It’s strange how finding peace within oneself can be an impediment to a relationship.

Given a choice I’d rather hang out with my female friends than my male ones. I just prefer the company of women, and even though I’m fortunate enough to have some really good guys in my life, somehow manage to relax just that little bit more when in the company of the fairer sex.

Weird to think that I was once the most socially awkward person you could possibly meet, who’d alternate between a hot flush and a cold sweat just at the thought of speaking to a girl. Put it this way, I was no Casanova, and missed out on some great opportunities to meet some wonderful girls simply because I was too shy to talk to them. To be completely accurate, I couldn’t string a coherent sentence together due to all the self-talk and chaos going on within my mind.

I thankfully outgrew that phase and found I was able to connect quite naturally with women. This discovery came to me post divorce, at a time when I really didn’t want to get into anything too deep or committed. Without the urgency to find someone ‘special’, I became far more relaxed and had no agenda whenever I met anyone new.

Before long I found myself with many more female friends that male. Their company just seemed so much simpler, devoid of any male competition or typical ‘lad talk’. They were deeper, and the discussions were so much more diverse and enlightening.

I suppose in part, they understood my role as a single parent, and were sympathetic and supportive. Yet it was always a two way street as I listened to their man troubles and tried to offer a perspective. Sadly these troubles often involved deeply insecure men who couldn’t understand their partners having a guy as a friend, and I lost touch with many of them for this reason.

But not to worry, there were always women in my life, and it was nice getting to know someone new and slowly developing a friendship. In many aspects, it was like building a relationship without the physical side.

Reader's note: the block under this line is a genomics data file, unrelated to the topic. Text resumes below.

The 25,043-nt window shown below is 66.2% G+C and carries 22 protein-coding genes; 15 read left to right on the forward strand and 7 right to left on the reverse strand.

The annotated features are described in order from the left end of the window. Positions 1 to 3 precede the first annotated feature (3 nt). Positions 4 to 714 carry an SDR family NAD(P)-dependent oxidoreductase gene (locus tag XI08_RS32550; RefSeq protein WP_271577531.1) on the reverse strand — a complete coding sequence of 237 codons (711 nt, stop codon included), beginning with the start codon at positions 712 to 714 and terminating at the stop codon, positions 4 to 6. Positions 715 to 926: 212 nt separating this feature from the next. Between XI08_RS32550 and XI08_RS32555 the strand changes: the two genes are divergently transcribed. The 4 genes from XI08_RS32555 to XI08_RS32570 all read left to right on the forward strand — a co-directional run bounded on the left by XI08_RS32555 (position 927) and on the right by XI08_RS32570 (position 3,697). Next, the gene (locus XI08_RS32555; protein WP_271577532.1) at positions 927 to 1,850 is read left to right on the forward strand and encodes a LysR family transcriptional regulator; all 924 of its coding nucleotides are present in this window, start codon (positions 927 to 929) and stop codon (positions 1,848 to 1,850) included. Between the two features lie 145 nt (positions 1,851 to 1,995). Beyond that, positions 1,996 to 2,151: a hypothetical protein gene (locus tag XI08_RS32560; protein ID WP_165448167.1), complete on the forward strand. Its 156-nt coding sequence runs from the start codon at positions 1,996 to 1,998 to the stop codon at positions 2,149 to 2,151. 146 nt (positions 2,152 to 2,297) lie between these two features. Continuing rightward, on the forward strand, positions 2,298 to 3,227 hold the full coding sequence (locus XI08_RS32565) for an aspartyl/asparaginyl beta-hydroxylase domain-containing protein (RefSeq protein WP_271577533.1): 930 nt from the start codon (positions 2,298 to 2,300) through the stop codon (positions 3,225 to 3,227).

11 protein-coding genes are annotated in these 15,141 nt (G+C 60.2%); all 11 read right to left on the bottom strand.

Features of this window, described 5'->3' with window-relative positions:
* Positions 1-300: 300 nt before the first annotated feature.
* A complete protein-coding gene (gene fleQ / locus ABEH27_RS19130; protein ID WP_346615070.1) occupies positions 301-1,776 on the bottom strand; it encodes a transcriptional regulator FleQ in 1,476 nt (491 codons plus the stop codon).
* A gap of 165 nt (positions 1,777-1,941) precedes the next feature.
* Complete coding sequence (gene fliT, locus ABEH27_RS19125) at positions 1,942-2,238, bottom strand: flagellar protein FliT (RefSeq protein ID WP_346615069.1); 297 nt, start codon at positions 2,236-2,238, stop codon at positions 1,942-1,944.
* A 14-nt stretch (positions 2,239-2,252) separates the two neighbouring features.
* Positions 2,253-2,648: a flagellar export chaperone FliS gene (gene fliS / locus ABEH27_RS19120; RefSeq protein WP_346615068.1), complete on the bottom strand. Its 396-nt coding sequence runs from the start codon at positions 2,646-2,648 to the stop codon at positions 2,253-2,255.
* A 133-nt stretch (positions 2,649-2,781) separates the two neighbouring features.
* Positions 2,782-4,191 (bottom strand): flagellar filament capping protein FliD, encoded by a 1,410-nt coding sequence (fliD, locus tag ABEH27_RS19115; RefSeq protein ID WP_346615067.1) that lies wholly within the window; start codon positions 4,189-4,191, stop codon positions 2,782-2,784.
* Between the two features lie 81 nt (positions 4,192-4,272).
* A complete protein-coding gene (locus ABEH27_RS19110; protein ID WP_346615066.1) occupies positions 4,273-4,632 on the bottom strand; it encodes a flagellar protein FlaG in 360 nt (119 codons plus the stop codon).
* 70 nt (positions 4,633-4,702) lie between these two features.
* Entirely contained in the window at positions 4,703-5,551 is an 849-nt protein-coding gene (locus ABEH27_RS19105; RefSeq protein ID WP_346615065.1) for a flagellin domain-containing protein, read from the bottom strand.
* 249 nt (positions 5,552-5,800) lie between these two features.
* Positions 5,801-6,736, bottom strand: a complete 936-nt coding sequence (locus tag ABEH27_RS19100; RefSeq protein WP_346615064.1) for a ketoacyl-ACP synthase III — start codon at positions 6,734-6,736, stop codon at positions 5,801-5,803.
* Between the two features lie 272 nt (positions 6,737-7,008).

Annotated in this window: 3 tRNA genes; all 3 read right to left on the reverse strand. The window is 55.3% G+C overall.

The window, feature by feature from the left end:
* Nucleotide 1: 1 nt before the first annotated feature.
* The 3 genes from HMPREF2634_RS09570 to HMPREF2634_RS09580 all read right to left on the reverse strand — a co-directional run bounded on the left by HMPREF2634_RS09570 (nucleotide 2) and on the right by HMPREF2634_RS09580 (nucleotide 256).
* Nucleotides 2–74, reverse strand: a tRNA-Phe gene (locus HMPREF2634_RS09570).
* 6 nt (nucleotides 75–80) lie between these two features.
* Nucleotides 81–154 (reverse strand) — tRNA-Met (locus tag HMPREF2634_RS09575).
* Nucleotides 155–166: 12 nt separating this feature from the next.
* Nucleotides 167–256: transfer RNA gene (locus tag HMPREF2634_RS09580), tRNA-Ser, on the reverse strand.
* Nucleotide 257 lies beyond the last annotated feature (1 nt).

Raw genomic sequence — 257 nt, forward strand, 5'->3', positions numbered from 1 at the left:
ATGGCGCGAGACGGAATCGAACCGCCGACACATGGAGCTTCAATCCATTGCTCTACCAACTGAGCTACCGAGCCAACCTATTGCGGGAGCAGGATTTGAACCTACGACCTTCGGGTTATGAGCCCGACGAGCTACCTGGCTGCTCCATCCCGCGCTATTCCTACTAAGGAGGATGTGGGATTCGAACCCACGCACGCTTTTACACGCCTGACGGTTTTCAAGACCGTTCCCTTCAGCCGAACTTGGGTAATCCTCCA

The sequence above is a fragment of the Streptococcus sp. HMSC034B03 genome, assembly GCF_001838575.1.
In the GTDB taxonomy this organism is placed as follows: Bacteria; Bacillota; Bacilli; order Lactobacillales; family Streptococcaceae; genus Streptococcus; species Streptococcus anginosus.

That’s not to say that there wasn’t any attraction to start with, as there often was. But as soon as I knew I really liked someone as a person, I’d feel less inclined to risk a potential friendship by complicating it with sex. I guess I knew deep down that I wasn’t in a good enough space to get into anything serious, and using someone with the knowledge that I couldn’t commit would’ve been dishonest.

One thing I’m very good at is compartmentalising my emotions, and once I saw someone as nothing more than a friend, then the other side disappeared.

As the years passed I was able to achieve a wonderful sense of balance in my life, and found a level of peace I’d never before encountered. Life will always throw curve-balls when you least expect it, and whatever level of Zen one achieves, there will always be fresh challenges to overcome.

Stressing so much less about what may or may not happen, I found I no longer wanted to talk about my own worries or fears. I guess the only way I can describe it, is that I found an inner strength that gave me the confidence to overcome anything; and with that comes peace.

What I didn’t realise then was that my personal development was going to change the friendship dynamic considerably. Part of the process of building a relationship is sharing experiences, good and bad. It builds rapport, as each party grows and understanding of one another.

I felt comfortable touching on certain past experiences to give a little personal history, some context for being who I am today; but I no longer wanted to get too deep about all the baggage I’d mentally left behind. It’s no longer relevant, and the only thing that really matters is the future.

I suppose in hindsight my reluctance to share, led to an imbalance. I was always willing to listen, offer advice and be supportive. Yet this now became the primary focus, at least it seemed to me as I no longer required reciprocation.

Could it be that the reason it worked so well before was that it really was a two way street, with both parties sharing equally? I guess that makes sense when I think about it, sharing experiences and matching levels of emotion.

Did I become just a little too reserved? Unwilling to open up? I don’t think so, at least I hope not. I just find it uncomfortable giving too much away too early; and yet I think my willingness to be open, and somewhat vulnerable, was a key component to me connecting so readily with women.

For the time being, I’m happy as I am. I have some good people of both sexes in my social circle, and I value my time with them. Though strangely these days I’m closer to my male friends. Maybe change is afoot.

Perhaps I’m finally at the stage whereby I have room in my life for someone special. Having gone for so long without the need for anyone, I no longer know what it feels like, but I’m keeping an open mind.

Until then I will still love the company of women, but feel the need to hold back and keep a certain amount of distance until such time as someone comes along to cause a change in my way of thinking. That’s not to say they have any responsibility to do that. Only that I suspect a change will occur due to their very presence.

I suspect it’ll be someone for whom emotional codependency isn’t the strongest driver. It’s lovely to think they’re out there somewhere in my future. Until then I’ll enjoy the anticipation.